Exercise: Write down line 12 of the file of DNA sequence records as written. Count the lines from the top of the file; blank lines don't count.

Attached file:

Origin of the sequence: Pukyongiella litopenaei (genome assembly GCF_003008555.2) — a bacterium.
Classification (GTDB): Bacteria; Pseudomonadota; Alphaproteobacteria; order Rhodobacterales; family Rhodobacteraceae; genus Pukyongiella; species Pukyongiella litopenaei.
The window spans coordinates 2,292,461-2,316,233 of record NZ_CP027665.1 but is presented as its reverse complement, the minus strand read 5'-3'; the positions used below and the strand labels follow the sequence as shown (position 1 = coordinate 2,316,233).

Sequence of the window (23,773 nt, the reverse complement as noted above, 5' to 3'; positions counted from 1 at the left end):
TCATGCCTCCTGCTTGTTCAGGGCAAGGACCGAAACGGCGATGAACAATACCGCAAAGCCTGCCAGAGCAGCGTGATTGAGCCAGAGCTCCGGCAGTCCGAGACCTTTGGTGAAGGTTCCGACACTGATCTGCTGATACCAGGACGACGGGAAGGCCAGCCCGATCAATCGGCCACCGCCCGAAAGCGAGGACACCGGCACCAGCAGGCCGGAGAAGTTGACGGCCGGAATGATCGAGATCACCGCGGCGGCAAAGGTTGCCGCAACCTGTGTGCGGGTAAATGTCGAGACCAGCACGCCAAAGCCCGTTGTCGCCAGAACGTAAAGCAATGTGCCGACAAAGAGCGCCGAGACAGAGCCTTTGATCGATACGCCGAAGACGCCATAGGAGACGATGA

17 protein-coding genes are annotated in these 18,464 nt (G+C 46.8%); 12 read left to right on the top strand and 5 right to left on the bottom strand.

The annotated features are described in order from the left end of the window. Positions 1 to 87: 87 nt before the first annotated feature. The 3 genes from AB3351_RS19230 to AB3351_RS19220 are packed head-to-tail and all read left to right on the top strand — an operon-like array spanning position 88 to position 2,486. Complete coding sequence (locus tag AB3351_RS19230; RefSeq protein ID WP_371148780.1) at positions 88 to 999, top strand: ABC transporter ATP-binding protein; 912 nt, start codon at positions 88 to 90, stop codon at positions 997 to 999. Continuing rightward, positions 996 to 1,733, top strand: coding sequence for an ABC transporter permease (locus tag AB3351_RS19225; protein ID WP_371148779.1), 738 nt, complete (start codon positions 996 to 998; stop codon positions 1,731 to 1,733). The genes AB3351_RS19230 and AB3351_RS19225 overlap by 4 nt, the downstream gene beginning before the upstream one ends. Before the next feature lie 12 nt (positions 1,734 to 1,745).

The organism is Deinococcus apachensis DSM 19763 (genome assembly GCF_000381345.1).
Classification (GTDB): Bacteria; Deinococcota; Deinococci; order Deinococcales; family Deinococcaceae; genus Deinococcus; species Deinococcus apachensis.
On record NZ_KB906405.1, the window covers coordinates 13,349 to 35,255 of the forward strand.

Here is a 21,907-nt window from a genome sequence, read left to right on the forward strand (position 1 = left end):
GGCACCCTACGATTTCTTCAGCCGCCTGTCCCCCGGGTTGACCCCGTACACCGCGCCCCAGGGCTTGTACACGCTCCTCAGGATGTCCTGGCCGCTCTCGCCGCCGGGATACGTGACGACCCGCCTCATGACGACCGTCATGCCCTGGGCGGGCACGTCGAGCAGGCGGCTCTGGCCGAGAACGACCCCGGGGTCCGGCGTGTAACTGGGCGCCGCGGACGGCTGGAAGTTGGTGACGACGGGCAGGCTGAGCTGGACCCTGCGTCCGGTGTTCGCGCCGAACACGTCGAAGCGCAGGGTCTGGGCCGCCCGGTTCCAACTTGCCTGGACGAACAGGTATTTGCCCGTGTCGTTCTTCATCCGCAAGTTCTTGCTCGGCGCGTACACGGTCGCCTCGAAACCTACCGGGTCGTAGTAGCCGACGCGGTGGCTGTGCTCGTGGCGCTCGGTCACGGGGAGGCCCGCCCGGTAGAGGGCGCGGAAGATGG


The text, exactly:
GGCACCCTACGATTTCTTCAGCCGCCTGTCCCCCGGGTTGACCCCGTACACCGCGCCCCAGGGCTTGTACACGCTCCTCAGGATGTCCTGGCCGCTCTCGCCGCCGGGATACGTGACGACCCGCCTCATGACGACCGTCATGCCCTGGGCGGGCACGTCGAGCAGGCGGCTCTGGCCGAGAACGACCCCGGGGTCCGGCGTGTAACTGGGCGCCGCGGACGGCTGGAAGTTGGTGACGACGGGCAGGCTGAGCTGGACCCTGCGTCCGGTGTTCGCGCCGAACACGTCGAAGCGCAGGGTCTGGGCCGCCCGGTTCCAACTTGCCTGGACGAACAGGTATTTGCCCGTGTCGTTCTTCATCCGCAAGTTCTTGCTCGGCGCGTACACGGTCGCCTCGAAACCTACCGGGTCGTAGTAGCCGACGCGGTGGCTGTGCTCGTGGCGCTCGGTCACGGGGAGGCCCGCCCGGTAGAGGGCGCGGAAGATGG